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Strategic Plan and Initiatives


Miami University has initiated an ambitious and innovative project to identify opportunities to strengthen Miami to better support its teaching, research, and service missions. As we begin strategic planning in early 2024, MiamiTHRIVE will guide the university in reimagining Miami to the dynamic needs and interests of students now and in the future.

Beta Bells taken in the spring behind a lilac tree



Miami University Mission & Vision Revision

Miami's mission statement serves as our University’s guiding document.  Last updated in 2015, the mission will be undergoing a review and possible revision in 2023-2024 to ensure that it is aligned with the current culture and course of the University.  Co-led by Amy Bergerson, Dean of Undergraduate Education, and Gwen Fears, Assistant Vice President for Student Life, a task force will be formed to oversee a revised university mission (statement of what we do daily), vision (statement of who we want to be) and values statement (ideals we uphold) that will serve as the foundation for our next strategic planning efforts.

Teacher-Scholar Initiative

As higher education confronts unprecedented challenges in the post-pandemic environment, the “teacher-scholar” model is now more pertinent than ever.  Institutions of higher education need faculty and staff who are committed to communicating, expanding and integrating scholarly knowledge inside and outside of the classroom and to preparing students for confronting the prevailing problems of today’s world.  Miami University has long embraced the belief that the teacher-scholar model enriches the student experience, accelerates faculty scholarship and creative activities, and elevates the institution’s impact on society.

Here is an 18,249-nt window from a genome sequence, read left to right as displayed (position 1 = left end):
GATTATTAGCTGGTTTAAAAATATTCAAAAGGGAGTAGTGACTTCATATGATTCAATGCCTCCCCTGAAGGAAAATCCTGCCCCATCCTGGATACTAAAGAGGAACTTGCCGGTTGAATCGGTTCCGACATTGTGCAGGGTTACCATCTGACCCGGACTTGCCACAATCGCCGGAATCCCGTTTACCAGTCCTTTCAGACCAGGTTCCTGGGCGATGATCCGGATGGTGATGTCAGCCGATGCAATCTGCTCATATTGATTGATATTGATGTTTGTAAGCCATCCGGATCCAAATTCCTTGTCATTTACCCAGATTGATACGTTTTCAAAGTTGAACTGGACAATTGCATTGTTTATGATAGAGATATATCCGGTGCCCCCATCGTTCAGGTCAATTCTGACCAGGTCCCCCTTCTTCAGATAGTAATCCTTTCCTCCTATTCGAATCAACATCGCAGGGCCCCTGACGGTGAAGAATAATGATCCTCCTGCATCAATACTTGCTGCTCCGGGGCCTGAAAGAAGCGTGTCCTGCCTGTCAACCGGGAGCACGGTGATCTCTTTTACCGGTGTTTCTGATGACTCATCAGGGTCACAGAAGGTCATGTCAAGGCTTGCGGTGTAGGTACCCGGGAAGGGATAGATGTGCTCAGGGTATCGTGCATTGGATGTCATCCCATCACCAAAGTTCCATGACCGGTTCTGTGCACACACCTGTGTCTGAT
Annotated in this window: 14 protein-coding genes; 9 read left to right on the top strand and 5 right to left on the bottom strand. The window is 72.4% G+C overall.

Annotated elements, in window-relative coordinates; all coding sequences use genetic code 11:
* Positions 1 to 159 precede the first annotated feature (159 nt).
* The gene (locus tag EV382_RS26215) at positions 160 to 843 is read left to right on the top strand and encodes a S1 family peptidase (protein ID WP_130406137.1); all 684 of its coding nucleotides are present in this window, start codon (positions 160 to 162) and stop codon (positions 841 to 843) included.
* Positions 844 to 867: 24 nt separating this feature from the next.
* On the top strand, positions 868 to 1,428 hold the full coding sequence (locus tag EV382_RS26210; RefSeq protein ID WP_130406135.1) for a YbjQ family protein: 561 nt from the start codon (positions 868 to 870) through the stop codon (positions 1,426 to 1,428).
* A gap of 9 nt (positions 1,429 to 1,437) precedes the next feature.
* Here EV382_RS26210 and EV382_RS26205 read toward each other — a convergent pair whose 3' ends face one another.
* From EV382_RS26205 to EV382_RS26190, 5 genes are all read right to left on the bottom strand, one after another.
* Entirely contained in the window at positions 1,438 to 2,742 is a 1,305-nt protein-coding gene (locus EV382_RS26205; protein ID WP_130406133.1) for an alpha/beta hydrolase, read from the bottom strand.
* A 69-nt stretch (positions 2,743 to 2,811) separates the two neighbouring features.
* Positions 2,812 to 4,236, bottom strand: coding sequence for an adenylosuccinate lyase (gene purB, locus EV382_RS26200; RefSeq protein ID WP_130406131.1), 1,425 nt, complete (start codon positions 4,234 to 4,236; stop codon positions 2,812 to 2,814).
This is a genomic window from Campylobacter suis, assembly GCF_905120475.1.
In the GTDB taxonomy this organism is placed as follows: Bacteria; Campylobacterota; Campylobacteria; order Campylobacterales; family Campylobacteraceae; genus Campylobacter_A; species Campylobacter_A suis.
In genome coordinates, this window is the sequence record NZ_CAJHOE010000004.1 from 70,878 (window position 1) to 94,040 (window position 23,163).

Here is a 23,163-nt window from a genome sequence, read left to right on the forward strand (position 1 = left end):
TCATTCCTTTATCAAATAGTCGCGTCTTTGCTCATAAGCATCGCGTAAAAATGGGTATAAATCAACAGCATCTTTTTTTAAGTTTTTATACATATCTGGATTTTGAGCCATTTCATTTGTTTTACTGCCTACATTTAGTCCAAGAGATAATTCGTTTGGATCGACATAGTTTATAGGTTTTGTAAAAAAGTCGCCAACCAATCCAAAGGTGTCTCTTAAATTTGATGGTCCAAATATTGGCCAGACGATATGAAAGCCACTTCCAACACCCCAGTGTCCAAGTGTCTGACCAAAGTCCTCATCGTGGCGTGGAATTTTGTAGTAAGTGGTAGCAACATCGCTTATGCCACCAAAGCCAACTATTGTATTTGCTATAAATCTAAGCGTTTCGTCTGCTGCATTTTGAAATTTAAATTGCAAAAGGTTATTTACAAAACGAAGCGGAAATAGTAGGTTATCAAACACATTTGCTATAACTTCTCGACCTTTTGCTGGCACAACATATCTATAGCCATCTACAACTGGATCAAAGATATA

Spearheaded by our most accomplished and forward-thinking faculty, staff, students, partners and alumni, Miami University will embark on an ambitious initiative to reaffirm, reinvigorate, transform and promote the most integral ingredient of our academic mission: the teacher-scholar model. Led by our faculty development centers and units, we will focus on such questions as:

  • How might the Teacher Scholar Model be redefined or enhanced at Miami University to address the complex challenges of a post-pandemic higher educational landscape and to better prepare our students for lifelong and professional success in a tumultuous world?
  • What are some of the most promising, forward-thinking examples of the Teacher-Scholar Model at Miami?
  • What cutting-edge changes need to be made to our policies, procedures and infrastructure to enact and sustain this new definition & vision?
  • How can we communicate our definition, vision and progress steps to the public and achieve a greater national recognition for Miami and the new Teacher Scholar Model?

Strengthening the Humanities

One of the Provost’s priorities for the future is to strengthen the Humanities at Miami and to create innovative, sustainable solutions in the face of declining national enrollments. In the “Strengthening the Humanities at Miami” project, the Provost will work with faculty and chairs in the humanities disciplines to demonstrate the relevance of the humanities for students in other fields and also help humanities majors to become more prepared for productive careers.  In addition to emphasizing the important skills and knowledge honed by the humanities – critical thinking, clear written and oral communication, cross-cultural competence – Miami will explore new integrative and immersive experiences and programs to ensure our graduates can realize the power of humanities-based learning. 

The Provost is forming three interrelated committees to tackle this issue:

  1. Curricular innovations
  2. Tackling internal barriers and leveraging strategic enhancements
  3. Advancing career development through partnerships with alumni and career centers   

Ohio Higher Education Enhancement Act